Early tax relief as 11.5 million earners get more cash in pay packets

About 11.5 million workers will get up to $2745 more this financial year with extra cash to start hitting bank accounts within weeks after the federal government brought forward tax cuts to encourage earners to spend.

The widely-expected tax cuts revealed in the 2020 budget bring forward the second stage of a seven-year plan to simplify and reduce income tax. The cuts were set to begin in mid-2022 but will now see $12.5 billion more money in workers' hands over the next 12 months.

Treasurer Josh Frydenberg says the government will bring forward tax cuts.Credit:Dominic Lorrimer

Treasurer Josh Frydenberg said seven million people would get $2000 or more back for the 2020-21 financial year, compared to 2017-18.

"As they spend their tax cuts this will help local businesses to keep their doors open and hire more staff," Mr Frydenberg said.

The cuts will be backdated to July 1 2020, which means they start two years ahead of the government's original schedule and will see the top threshold of the 19 per cent tax bracket increased to $45,000 from $37,000. The top threshold of the 32.5 per cent bracket is being lifted to $120,000 from $90,000.

The low and middle income tax offset, known as the lamington, will be kept for this financial year giving lower income earners up to $1080 extra in tax relief. Under the original tax schedule the lamington was going to be axed when stage two began. The low income tax offset is increased from $445 to $700.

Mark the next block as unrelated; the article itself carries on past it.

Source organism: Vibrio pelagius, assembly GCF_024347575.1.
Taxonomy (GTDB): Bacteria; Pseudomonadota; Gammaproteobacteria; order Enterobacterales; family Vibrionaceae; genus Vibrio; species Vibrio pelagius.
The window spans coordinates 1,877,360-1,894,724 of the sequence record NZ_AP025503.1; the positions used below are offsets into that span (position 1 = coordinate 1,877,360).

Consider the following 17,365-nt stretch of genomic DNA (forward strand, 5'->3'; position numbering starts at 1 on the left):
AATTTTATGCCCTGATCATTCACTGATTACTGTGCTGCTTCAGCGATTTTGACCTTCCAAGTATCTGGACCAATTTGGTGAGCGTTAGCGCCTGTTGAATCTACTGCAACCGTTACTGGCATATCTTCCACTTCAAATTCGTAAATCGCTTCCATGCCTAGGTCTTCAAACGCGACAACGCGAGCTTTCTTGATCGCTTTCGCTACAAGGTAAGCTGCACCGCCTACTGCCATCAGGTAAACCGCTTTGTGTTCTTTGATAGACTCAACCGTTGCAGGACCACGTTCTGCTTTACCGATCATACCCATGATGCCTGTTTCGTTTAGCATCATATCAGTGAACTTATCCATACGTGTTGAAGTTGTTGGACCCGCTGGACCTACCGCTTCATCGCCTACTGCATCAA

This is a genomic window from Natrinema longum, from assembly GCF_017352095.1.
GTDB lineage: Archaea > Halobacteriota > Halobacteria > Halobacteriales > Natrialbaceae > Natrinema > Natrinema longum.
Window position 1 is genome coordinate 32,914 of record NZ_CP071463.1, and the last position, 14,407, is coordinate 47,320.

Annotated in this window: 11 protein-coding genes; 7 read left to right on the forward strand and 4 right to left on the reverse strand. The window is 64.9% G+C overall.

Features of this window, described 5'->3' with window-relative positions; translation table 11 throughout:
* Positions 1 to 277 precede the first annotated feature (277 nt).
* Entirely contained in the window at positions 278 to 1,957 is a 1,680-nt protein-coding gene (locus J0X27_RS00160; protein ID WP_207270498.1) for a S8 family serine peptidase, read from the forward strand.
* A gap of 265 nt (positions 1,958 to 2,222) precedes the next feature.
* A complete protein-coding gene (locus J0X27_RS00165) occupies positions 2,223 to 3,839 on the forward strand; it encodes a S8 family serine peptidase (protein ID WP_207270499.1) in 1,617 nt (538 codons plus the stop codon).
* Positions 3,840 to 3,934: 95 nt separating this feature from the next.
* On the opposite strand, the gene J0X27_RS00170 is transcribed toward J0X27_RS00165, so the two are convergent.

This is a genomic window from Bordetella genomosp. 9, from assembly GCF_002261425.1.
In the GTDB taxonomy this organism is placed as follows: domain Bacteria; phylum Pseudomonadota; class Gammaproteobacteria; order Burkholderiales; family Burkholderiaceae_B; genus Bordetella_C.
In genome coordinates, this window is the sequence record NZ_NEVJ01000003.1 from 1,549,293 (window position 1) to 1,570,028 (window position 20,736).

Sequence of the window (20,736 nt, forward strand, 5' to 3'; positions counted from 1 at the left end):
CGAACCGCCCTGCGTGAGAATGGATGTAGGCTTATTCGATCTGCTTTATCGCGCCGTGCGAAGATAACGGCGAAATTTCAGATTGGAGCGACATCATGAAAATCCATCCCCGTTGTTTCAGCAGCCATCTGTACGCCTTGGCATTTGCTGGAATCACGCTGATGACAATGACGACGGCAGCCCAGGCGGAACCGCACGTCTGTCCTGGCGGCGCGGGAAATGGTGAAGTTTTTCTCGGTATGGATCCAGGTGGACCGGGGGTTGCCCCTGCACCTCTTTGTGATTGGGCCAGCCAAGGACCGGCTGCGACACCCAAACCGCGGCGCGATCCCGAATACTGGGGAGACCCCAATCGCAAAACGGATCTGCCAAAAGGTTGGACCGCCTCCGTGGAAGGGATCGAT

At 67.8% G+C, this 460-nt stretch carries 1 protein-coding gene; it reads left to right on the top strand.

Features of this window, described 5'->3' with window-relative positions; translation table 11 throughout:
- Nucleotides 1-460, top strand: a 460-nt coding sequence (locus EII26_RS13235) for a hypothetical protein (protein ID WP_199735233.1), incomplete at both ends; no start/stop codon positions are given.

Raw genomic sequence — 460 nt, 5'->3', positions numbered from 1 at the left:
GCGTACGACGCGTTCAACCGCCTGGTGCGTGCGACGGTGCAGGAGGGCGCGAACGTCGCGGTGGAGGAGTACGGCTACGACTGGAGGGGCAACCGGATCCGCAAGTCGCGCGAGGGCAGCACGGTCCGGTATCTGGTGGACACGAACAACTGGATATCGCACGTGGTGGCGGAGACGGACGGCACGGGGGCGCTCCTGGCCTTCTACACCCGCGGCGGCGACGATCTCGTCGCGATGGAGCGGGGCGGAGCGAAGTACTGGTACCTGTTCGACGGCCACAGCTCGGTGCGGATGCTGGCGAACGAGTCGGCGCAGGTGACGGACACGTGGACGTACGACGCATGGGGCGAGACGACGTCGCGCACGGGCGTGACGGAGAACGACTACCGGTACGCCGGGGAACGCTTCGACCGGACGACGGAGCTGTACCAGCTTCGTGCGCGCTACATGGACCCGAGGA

Earners will see more in their pay packet in coming weeks as the change reduces the amount of tax employers withhold through pay-as-you-go systems.

This means a worker earning $120,000 will pay 8 per cent less in tax over the 2020-21 year compared to 2017-18, or a saving of about $2745. Someone earning $40,000 a year would pay 21 per cent less, putting $1060 back in their pocket.

Federal budget forecasts estimate the cuts will boost GDP by $3.5 billion in 2020-21 and $9 billion in 2021-22 and create 50,000 more jobs by the end of 2021-22.

Stage three of the tax cuts will see a new 30 per cent marginal tax rate created for those earning between $45,001 and $200,000, cutting the 32.5 per cent and 37 per cent brackets altogether.

While there had been speculation government might bring forward the third stage, this might have proven politically difficult and attracted criticism from Labor.

Stage three remains legislated for 2024-25 and has not been brought forward.

Economists have been supportive of bringing forward the tax cuts provided they came alongside other significant stimulus measures, amid concerns some of the funds returned to workers would be saved rather than spent during the uncertainty of the pandemic.

However, budget documents see savings of the funds and spending as beneficial for the economy through the recession.

"This will support the economy through the recovery phrase by boosting consumption and, to the extent that households save more or pay down debt, improving households' balance sheets and their ability to consume in future," the budget papers say.

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